Term of Award

Spring 2024

Degree Name

Doctor of Education in Curriculum Studies (Ed.D.)

Document Type and Release Option

Dissertation (restricted to Georgia Southern)

Copyright Statement / License for Reuse

Creative Commons License
This work is licensed under a Creative Commons Attribution 4.0 License.


Department of Curriculum, Foundations, and Reading

Committee Chair

Ming Fang He

Committee Member 1

Sabrina Ross

Committee Member 2

Peggy Shannon-Baker

Committee Member 3

Stephanie Renee Toliver

Committee Member 3 Email



Black women in the United States emerge into adulthood with few historical representations that mirror ourselves. In this work, I examine how historical recovery supports Black women in developing wholeness. I draw upon the theoretical frameworks of Black Feminist (Hull, Scott, & Smith, 1982; Lorde, 1984; Guy-Sheftall, 1995; Collins, 2000), Endarkened Feminist Epistemology (e.g., Dillard, 2006, 2012), and Afrofuturism (e.g., Eshun, 2003; Womack, 2014) to guide my inquiry. I apply Black speculative fiction as methodology (e.g., Bell, 1992; Butler, 1980; Allen & Cherelle, 2018; Toliver, 2022) and in practice, I argue for alternative methods of inquiry. Nine renderings emerged from my inquiry: (1) As Black women create, and participate in healing curricula for Black girls/women, they should ask the following questions: What is worth knowing? What is worth imagining? What is the purpose of knowing? (2) It is important to invent spiritual curriculum milieu for Black women to thrive in being and aliveness as they fight against all forms of racism, sexism, ableism, and heteronormativity. (3) An intersectionality of Black Feminist Thought, Endarked Feminism, and Afrofuturism empowers Black women as they engage in recovery, reconciliation, and revival. (4) Black women illustrate a capability of cultivating spiritual homeplaces/spaces within ourselves so that we can continuously draw upon a source of self-actualization and self-invigoration for healing and caring. (5) Black woman’s self-definition, healing, and agency cannot be defined by humanization of Black women alone; rather, by their personal divination. (6) Black Women’s Resilience Narratives perpetuate stereotypes and diminish the importance of Black women’s struggles for their identities, healings, and agencies. (7) Black women must engage in internal and external deliberations that examine futurities through multiple Black intellectual traditions. (8) Curriculum Studies must continue to evolve to foster creative insubordination strategies that transgress traditional theoretical traditions and methodological boundaries as a social justice project to empower silenced, marginalized, and neglected individuals, groups, and communities. (9) To cultivate our thriving wholeness and emancipatory sisterhoods, Black women must examine our own ignorance, heal the soul of our Black womanhood, and create possibilities to reimagine spaces and places for our infinite futurities.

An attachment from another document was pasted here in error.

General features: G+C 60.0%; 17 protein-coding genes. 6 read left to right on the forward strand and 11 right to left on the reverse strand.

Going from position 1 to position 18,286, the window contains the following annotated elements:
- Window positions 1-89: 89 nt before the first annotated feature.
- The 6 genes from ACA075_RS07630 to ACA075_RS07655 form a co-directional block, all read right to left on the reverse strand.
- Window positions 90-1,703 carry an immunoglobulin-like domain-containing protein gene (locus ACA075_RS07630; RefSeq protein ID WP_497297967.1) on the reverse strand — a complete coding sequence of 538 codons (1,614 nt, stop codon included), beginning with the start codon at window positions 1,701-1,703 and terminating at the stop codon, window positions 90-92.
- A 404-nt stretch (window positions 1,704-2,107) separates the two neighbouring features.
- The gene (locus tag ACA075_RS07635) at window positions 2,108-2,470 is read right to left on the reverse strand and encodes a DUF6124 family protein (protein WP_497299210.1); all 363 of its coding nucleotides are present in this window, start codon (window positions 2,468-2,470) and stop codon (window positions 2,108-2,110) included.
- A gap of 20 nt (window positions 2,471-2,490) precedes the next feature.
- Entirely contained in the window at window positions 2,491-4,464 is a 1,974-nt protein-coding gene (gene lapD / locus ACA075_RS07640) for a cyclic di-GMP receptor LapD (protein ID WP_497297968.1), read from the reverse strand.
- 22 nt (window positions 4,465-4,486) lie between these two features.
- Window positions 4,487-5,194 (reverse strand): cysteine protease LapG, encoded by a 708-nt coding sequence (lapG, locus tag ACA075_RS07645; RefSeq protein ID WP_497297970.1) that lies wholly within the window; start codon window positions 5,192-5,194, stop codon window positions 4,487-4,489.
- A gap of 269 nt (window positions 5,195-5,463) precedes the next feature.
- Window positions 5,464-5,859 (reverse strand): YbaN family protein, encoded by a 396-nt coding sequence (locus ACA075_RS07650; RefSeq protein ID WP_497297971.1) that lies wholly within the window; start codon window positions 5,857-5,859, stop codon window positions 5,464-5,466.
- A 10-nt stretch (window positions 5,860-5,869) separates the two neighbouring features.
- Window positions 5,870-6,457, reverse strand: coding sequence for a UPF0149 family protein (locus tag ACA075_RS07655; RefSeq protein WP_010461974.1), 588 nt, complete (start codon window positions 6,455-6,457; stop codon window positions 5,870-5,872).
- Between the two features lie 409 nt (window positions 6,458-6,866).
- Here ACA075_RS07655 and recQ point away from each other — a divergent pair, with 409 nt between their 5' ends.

Research Data and Supplementary Material